An action that a player gives to one of the player's warriors 90 can affect other warriors 90 in a player's army of the same race by using formations. Note that a player can never be forced to use a formation if the player does not want to. A formation may never contain figures 80 from different factions, although a player may use different figures 80 from the same faction in a formation. Mage spawn figures 80 may never use formations.
If three to five of a player's warriors 90 are grouped so that each one's game piece base 10 is touching the game piece base 10 of another, then the player can call this group a movement formation. When a player gives a move action to just one of these warriors 90, all of the warriors 90 in the movement formation may move at the same time and as part of that same action. At the end of the move, each warrior's game piece base 10 must still be touching the game piece base 10 of another warrior 90 in the formation. Therefore, the speed value of the slowest warrior 90 in the movement formation will restrict how far a player's warriors 90 will move. Movement formations are good because one move action allows a player to move several warriors 90 instead of just one. If any figure 80 in a movement formation fails to break away, that figure 80 may not move individually other than rotating to a new direction.
Ranged Combat Formations:
If three to five of a player's warriors 90 have their game piece bases 10 touching, a player may declare a ranged combat formation. When a player gives a ranged combat action to just one of these warriors 90, all of the warriors 90 in the ranged combat formation contribute to the attack. The target figure 80 must be within the range value of each of a player's warriors 90, and no line of fire may be blocked. The warrior 90 that a player gives the ranged combat action to is called the primary firer. To resolve the attack, a player uses the primary firer's attack value and damage value. Each additional warrior 90 in the ranged combat formation adds one to the attack dice roll. There is no damage bonus. Ranged combat formations are good because they allow a player to hit and at least do some damage to target warriors 90 with very high defensive values. Even if only one warrior 90 in the formation is given the ranged combat action, all warriors 90 are considered to have performed an action.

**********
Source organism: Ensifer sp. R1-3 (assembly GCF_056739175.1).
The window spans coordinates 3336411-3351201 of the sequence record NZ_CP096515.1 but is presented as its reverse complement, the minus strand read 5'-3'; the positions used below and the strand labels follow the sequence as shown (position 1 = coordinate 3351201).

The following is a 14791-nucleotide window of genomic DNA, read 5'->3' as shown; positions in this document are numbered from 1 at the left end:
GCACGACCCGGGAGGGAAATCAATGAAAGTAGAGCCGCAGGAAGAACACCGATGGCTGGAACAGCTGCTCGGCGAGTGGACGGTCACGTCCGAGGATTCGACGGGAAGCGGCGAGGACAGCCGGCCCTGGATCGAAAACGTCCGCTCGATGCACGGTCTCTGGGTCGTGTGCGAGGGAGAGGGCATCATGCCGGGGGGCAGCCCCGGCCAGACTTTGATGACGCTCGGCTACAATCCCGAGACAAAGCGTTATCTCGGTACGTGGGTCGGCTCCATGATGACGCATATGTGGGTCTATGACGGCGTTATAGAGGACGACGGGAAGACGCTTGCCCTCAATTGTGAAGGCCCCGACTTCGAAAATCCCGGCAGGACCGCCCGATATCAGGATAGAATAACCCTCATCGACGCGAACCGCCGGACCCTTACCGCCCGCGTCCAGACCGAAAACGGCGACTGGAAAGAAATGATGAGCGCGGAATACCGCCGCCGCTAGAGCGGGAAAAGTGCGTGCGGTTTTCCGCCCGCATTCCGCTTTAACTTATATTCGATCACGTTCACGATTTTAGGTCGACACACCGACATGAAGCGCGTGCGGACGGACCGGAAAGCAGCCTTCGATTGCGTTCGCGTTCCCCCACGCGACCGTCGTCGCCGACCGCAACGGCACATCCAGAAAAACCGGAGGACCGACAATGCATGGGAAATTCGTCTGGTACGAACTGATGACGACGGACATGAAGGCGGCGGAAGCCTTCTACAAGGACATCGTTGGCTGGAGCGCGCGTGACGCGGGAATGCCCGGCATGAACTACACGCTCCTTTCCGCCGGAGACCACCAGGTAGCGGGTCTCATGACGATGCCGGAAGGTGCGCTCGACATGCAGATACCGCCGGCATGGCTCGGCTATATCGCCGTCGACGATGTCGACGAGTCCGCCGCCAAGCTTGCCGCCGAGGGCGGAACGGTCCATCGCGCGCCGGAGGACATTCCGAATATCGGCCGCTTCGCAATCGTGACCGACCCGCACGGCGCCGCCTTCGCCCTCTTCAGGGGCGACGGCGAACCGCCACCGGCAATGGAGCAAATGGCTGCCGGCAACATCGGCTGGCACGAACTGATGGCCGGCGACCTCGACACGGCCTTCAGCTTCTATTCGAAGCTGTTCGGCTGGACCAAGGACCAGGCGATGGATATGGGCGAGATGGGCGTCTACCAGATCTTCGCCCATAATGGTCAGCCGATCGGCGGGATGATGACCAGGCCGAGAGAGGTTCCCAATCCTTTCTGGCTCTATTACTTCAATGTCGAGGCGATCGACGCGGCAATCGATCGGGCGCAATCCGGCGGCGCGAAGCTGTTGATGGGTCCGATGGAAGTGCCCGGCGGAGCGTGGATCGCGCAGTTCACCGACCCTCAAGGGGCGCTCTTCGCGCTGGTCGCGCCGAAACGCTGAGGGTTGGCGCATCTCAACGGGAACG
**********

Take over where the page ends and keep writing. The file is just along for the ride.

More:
Close Combat Formations:
If two or three of a player's warriors 90 have their game piece bases 10 touching each other and a game piece base 10 of a single opposing warrior 90, a player may declare a close combat formation against that opposing warrior 90. When the player gives a close combat action to just one of a player's warriors 90, all of the warriors 90 in the close combat formation contribute to the attack. The warrior 90 that the player gives the close combat action to is called the primary attacker. To resolve the attack, the player uses the primary attacker's attack value and damage value. Each additional figure 80 in the close combat formation adds one to the combat dice roll. There is no damage bonus. Close combat formations are good because they help overcome the difficulty in capturing an opponent's warrior 90 or damaging a warrior 90 with a high defensive value. Similar to ranged combat formations, if one warrior 90 in the formation is given the close combat action, all warriors 90 are considered to have performed an action.